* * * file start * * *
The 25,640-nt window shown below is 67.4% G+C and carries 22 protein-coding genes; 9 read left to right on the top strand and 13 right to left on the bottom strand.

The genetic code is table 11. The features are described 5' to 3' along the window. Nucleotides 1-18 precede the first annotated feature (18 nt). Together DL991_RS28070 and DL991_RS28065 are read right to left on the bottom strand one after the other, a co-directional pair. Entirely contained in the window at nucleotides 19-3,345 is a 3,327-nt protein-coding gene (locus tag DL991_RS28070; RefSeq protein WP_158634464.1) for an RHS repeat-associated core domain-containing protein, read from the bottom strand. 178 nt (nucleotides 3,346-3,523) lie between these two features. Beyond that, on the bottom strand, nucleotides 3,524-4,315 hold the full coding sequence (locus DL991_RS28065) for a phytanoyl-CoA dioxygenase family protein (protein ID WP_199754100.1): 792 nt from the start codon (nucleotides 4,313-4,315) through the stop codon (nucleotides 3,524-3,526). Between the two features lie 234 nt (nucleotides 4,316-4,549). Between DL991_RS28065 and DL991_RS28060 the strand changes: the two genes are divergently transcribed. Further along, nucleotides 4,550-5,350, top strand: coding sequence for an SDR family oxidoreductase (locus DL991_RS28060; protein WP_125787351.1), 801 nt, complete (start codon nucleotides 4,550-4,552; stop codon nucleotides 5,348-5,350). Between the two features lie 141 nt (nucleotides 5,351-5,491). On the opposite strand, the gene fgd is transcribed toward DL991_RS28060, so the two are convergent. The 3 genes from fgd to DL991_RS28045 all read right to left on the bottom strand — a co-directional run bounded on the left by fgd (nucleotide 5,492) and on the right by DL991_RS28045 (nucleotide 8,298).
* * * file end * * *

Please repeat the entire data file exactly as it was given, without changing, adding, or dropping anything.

The 25,640-nt window shown below is 67.4% G+C and carries 22 protein-coding genes; 9 read left to right on the top strand and 13 right to left on the bottom strand.

The genetic code is table 11. The features are described 5' to 3' along the window. Nucleotides 1-18 precede the first annotated feature (18 nt). Together DL991_RS28070 and DL991_RS28065 are read right to left on the bottom strand one after the other, a co-directional pair. Entirely contained in the window at nucleotides 19-3,345 is a 3,327-nt protein-coding gene (locus tag DL991_RS28070; RefSeq protein WP_158634464.1) for an RHS repeat-associated core domain-containing protein, read from the bottom strand. 178 nt (nucleotides 3,346-3,523) lie between these two features. Beyond that, on the bottom strand, nucleotides 3,524-4,315 hold the full coding sequence (locus DL991_RS28065) for a phytanoyl-CoA dioxygenase family protein (protein ID WP_199754100.1): 792 nt from the start codon (nucleotides 4,313-4,315) through the stop codon (nucleotides 3,524-3,526). Between the two features lie 234 nt (nucleotides 4,316-4,549). Between DL991_RS28065 and DL991_RS28060 the strand changes: the two genes are divergently transcribed. Further along, nucleotides 4,550-5,350, top strand: coding sequence for an SDR family oxidoreductase (locus DL991_RS28060; protein WP_125787351.1), 801 nt, complete (start codon nucleotides 4,550-4,552; stop codon nucleotides 5,348-5,350). Between the two features lie 141 nt (nucleotides 5,351-5,491). On the opposite strand, the gene fgd is transcribed toward DL991_RS28060, so the two are convergent. The 3 genes from fgd to DL991_RS28045 all read right to left on the bottom strand — a co-directional run bounded on the left by fgd (nucleotide 5,492) and on the right by DL991_RS28045 (nucleotide 8,298).